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Vic Mensa “INNANETAPE” –Mixtape Review

Savemoney (2013)

If the name Vic Mensa sounds familiar, it’s because you may have heard of Kids These Days, a “hip-hop, blues, rock, soul” band, per Wikipedia. The band did what bands do – break up — and Mensa has ventured out West to establish his own brand. The first effort from this endeavor is a free mixtape called INNANETAPE. The rambunctious 14-track project finds the quick-tongued rapper pulling from such diverse influences as members of the Pharcyde and Eminem, while rapping and singing over instrumentals from some of the most respected young hip-hop beatsmiths, from Cam of the J.U.S.T.I.C.E. League and Hit-Boy and Boi 1-Da to DJ  Dahi and TDE’s Tae Beast.

The tape’s opening track is the hectic, self-produced “Welcome to INNANET.”  Although a little bit all-over-the-place, it will resonate after listening to the whole project through. INNANETAPE starts taking shape with the second track,“Orange Soda,” produced by J.U.S.T.I.C.E. League’s Cam, where Mensa channels Slim Kid Tre (aka Tre Hardson) and Fat Lip of the Pharcyde simultaneously. The lyrics are dissonant, but the track is soulful as well as sweet and fuzzy – much like the beverage after which the song is named. When Mensa casually drops a reference to Nas’ seminal opus – “I’m trying to write my Illmatic – in the context of his own process, it shows the 20-year-old’s intent: He wants to make timeless music, not make a quick buck.

Mensa has the tools and the gifts to be a superstar, which is no doubt the reason why he is currently opening for Wale and J. Cole on their co-headlining tour. While “Lovely Day” is dub-step and more trip-hop than hip-hop, Mensa laces the track with various cultural references and seemingly random word associations, but pulls it together with soulful singing accentuated by female backup vocals and an incredible arrangement. Meanwhile,  “Tweakin,” produced by Om’mas Keith protégé Michael Uwozuru, is pure nerd rap. Nardwuar the Human Serviette, the comical interviewer of rappers in the Internet age, even gets mentioned in this Chance the Rapper-featuring track.

When it’s time to get serious, Mensa knows to straddle the fine line between being cynical and critical, avoiding having such tracks hash-tagged as “struggle rap.” The haunting beat for “Time Is Money” is courtesy of Grammy-winning Canadian producer Boi-1da and The Maven Boys. Maybach Music Group affiliate and fellow Chicago emcee Rockie Fresh turns in one of those jaw-on-the-floor, scene-stealing verses. Rockie’s best quotable is, “These n***as wanna say turn up /But then they turn up and earn what? Nothing/ They fronting/ When we go with the topic of discussion… fresh n***a but the flow is disgusting/ And the money come fast cuz I rhyme with a n***a that made/ Every day we hustling/ So we came with the master plan/ Not just talk but with cash in hand.” (Yes, he kind of murks Mensa on his own song.)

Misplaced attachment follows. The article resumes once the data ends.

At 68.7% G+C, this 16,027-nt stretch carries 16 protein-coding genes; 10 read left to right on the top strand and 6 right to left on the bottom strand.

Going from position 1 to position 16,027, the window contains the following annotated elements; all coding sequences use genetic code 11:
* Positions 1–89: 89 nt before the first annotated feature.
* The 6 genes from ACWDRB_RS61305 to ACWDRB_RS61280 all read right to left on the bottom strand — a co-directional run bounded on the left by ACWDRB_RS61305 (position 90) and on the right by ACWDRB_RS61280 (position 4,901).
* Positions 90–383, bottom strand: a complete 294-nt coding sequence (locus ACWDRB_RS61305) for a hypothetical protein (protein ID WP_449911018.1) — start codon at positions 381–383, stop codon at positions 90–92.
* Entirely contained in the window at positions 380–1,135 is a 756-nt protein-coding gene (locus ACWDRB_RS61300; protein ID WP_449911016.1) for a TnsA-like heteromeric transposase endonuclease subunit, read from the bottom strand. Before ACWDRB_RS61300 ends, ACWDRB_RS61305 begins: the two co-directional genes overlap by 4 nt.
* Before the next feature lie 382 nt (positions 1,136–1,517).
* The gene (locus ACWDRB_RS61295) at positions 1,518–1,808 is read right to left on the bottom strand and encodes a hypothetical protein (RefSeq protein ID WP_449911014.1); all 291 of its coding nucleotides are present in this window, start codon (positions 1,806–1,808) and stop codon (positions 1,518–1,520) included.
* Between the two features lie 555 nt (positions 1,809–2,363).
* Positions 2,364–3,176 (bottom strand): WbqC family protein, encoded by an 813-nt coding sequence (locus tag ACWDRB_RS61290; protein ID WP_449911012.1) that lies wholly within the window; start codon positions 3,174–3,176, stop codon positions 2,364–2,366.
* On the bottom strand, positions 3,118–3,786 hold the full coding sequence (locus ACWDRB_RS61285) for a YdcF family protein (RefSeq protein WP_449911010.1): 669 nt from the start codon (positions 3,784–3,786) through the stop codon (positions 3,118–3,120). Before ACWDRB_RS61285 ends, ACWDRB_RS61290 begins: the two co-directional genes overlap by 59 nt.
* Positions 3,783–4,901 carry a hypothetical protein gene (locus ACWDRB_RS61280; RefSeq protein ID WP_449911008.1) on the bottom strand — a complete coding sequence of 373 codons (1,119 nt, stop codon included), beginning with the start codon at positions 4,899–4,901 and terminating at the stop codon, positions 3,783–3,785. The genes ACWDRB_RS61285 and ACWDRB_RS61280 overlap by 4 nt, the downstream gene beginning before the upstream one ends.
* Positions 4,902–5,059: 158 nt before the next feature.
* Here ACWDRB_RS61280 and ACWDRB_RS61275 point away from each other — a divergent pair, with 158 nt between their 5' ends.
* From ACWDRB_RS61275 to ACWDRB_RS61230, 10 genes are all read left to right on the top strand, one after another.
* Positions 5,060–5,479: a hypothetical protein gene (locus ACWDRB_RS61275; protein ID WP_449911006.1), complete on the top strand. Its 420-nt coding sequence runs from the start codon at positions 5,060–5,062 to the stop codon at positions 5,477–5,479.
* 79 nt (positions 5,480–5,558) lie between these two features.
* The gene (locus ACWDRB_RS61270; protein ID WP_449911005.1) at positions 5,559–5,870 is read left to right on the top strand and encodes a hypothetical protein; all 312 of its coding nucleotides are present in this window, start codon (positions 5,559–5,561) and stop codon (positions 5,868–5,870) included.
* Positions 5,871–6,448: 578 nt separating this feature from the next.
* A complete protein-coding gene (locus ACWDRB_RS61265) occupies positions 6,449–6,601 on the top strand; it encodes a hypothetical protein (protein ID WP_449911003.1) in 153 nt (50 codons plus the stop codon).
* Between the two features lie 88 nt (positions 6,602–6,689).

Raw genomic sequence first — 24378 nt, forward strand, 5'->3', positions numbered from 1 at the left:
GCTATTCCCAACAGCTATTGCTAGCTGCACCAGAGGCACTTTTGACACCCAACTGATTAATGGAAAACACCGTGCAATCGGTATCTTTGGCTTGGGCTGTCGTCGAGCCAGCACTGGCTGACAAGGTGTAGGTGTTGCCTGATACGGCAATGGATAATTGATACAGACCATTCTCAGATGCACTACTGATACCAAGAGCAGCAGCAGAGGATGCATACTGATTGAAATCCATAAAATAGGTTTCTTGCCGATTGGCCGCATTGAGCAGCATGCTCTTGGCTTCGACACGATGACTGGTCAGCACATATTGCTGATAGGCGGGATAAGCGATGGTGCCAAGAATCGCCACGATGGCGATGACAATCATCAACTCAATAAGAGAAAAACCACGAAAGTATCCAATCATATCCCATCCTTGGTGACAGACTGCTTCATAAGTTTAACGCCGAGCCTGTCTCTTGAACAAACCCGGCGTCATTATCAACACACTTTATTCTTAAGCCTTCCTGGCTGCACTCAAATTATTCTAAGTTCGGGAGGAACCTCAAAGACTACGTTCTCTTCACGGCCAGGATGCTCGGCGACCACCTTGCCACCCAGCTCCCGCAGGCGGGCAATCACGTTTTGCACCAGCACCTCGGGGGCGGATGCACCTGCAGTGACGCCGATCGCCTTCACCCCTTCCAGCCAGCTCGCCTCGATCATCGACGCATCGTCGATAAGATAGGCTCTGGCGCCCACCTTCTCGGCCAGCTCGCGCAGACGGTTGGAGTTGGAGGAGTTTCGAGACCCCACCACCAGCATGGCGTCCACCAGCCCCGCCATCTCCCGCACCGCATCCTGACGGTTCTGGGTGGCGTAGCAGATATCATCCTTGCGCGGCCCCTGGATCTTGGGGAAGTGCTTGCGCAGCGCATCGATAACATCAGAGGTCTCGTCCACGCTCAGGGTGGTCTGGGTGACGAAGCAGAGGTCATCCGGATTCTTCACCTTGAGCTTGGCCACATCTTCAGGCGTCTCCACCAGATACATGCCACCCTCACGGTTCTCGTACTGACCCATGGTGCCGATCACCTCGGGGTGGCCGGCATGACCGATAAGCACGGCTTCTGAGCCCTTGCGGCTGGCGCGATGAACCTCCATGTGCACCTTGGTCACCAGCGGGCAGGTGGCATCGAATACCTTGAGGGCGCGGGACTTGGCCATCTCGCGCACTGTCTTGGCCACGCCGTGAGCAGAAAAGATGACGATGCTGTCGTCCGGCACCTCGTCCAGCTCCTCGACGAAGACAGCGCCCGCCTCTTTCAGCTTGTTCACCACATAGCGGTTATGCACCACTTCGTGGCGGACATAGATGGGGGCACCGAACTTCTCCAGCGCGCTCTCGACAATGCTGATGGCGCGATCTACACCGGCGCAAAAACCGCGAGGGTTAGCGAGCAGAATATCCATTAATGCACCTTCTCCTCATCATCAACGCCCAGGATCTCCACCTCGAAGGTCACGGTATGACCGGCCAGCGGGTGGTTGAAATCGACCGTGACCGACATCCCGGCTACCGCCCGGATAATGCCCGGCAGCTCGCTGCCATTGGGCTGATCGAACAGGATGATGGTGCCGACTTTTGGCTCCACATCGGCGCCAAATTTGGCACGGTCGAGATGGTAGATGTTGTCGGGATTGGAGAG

Mensa dusts himself off just fine from Rozay sidekick’s deadly bars. The second half of INNANETAPE is just as solid as the first. “YNSP” is produced by DJ Dahi and creeps like a Dr. Dre track (or at least Scoop Deville), while “Holy Holy” finds the curious trio of Ab-Soul, BJ The Chicago Kid and Mensa sharing fond and not so fond memories of past relationships. “Hollywood LA” is a mellow Cam of J.U.S.T.I.C.E League production that sounds good but is a little unoriginal, serving as one of those obligatory tracks rappers new to Hollywood like to record to register their impressions of Los Angeles – not knowing it’s less about geography than it is about the entertainment mindset that comes with the concentration of artists there. The irony here is that Chicago, like other East Coast cities, grew around a downtown core, while L.A. is decentralized, with the country’s first “suburb” being the San Fernando Valley.

Vic Mensa has unbelievable talent and is in top form on INNANETAPE. Some of the songs have potential to become either timeless or cult favorites, or, at the very minimum, really good stuff to license for film and TV. Mensa’s project masterfully captures the mind state of a pure 20-year-old emcee out of Chicago who just so happens to be helping carry the torch lit by the early 90s Golden Era emcees into the second decade of the 21st century and into the future.

4 / 5 stars     

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About the Author


Slav Kandyba has worked as a journalist for more than a decade for a number of general interest newspapers, a wire service, trade publications and music and culture magazines and websites. Slav is currently a tech reporter for iTechPost.com, and has previously written for The Source and contributed to HipHopDX.com from 2007 until 2011. He began writing about hip-hop in 2006 when a friend challenged him to write about L.A.'s hip-hop scene, and he was one of the first journalists to spotlight Pac Div and U-N-I. Slav is a respected writer covering hip-hop culture and rap and has assisted in organizing events including the One Nation Hip-Hop Summit in Santa Monica, California, which featured a concert with Pete Rock and CL Smooth, and the first annual Academic Hip-Hop Conference at Cal State Northridge.

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Posted in: Album Reviews, Hip Hop Music


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